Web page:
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The Jollof Index returns with encouraging drop in cost of cooking Jollof Rice


National Jollof Index Average. PHOTO: SBM Intelligence

It all comes at a cost, that savoury, delectable and palate-appealing staple Nigerians love and protect like cultural heritage, Jollof Rice. And the Jollof index, returning after an election-forced hiatus is all here to tell how much it costs in cities across Nigeria.

The SBM Jollof Rice index, which tracks the price of the main ingredients used to prepare a pot of one of Nigeria’s primary delicacies, returns bearing good news.

It costs less now to prepare a pot of Jollof Rice than it did in October 2018 when the last Jollof Index report was published.

“As inflation has slowed down over the last few months, hovering at 11.25% from highs of over 18% at the height of the recession, the national Jollof Index has followed a similar path. Not only has the price stabilized but it started to decline in the early months of 2019.”

Heartwarming news for Nigerians who spend about 56% – 60% on food on the average.


The drop in cost corresponds with the non-core inflation rate that has steadily dropped according to figures released by the Central Bank of Nigeria. The food year-on-year inflation rate has dropped from 16.08% in March 2018 to 13.45% in March 2019.

The average price of 1kg of rice(imported high quality sold loose), the main ingredient for Jollof Rice, has decreased year-on-year by -0.39% and decreased month-on-month by -0.68% to N361.90 in March 2019 from N364.38 in February 2019, according to the latest report from the National Bureau of Statistics on selected food prices across Nigeria.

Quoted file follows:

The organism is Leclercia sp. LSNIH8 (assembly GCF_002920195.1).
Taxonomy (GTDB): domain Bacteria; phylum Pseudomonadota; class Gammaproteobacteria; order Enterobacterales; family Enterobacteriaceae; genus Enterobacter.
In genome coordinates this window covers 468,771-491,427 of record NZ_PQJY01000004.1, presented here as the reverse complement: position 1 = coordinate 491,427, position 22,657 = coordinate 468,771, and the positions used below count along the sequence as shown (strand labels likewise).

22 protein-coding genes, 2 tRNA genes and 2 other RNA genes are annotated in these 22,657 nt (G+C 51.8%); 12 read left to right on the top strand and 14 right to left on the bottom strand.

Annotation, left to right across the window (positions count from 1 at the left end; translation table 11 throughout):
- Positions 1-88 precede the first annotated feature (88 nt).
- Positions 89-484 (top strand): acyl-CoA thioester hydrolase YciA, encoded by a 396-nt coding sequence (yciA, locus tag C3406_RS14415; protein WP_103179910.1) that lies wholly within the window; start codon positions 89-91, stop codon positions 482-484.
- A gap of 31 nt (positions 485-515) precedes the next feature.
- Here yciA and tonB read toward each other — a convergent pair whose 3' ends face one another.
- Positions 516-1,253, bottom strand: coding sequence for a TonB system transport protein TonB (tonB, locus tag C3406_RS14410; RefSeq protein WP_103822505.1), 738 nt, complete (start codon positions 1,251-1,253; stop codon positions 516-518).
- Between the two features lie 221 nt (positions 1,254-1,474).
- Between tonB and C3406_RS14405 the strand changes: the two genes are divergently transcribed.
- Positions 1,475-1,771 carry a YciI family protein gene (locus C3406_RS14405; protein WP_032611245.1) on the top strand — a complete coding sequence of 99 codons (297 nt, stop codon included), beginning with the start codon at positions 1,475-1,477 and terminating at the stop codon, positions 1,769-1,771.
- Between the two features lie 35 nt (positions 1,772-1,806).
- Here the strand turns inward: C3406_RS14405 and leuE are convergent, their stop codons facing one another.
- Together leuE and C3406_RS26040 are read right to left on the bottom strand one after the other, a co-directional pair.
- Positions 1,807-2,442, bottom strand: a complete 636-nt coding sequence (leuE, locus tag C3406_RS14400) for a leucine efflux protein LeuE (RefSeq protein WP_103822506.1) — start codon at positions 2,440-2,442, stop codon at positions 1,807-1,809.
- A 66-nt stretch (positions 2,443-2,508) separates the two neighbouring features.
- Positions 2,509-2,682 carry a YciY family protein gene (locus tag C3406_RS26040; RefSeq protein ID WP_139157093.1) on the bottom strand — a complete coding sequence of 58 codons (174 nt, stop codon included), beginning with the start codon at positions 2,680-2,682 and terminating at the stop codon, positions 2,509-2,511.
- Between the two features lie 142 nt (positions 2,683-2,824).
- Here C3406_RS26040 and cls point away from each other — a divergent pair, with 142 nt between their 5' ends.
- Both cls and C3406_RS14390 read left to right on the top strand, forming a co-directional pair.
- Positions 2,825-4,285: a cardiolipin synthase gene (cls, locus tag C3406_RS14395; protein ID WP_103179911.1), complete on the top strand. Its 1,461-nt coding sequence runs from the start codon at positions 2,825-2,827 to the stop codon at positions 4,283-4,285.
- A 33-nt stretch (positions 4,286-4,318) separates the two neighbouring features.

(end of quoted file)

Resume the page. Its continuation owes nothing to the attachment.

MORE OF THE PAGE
The Jollof Index places Onitsha and Awka in Anambra State as the cities where the cheapest Jollof Rice can be made taking over from Lagos that has the most pocket-friendly city to cook the staple since 2015.

The Wuse market, the closest market to the Aso Rock, Nigeria’s seat of power, in Abuja, remains the most expensive place to buy ingredients for Jollof Rice. Compared with Nyanya market, also in Abuja, it costs 25% more to make Jollof Rice when the ingredients are bought from the Wuse market.

The price hike in Wuse market is intentional as it caters to those who have a high cost of living.

In Kano, beef is the go-to protein for most shoppers as Turkey is prohibitively expensive (the most expensive across Nigeria). Kano has enjoyed a 5% drop in prices on the Jollof Index since October 2018.

In the South East, Jollof is both king and cheap, though the price has risen slightly over the months. With special market days and stalls flooded with produce from farms in the region, food is cheap.

After the sharp increase between April and June 2018, shoppers in the south-south have enjoyed a decline in price for the key ingredients in cooking a pot of Jollof. At the markets in Calabar, there has been a dip in the price of the rice itself as it is produced in the neighbouring town, Abakaliki, Ebonyi State.


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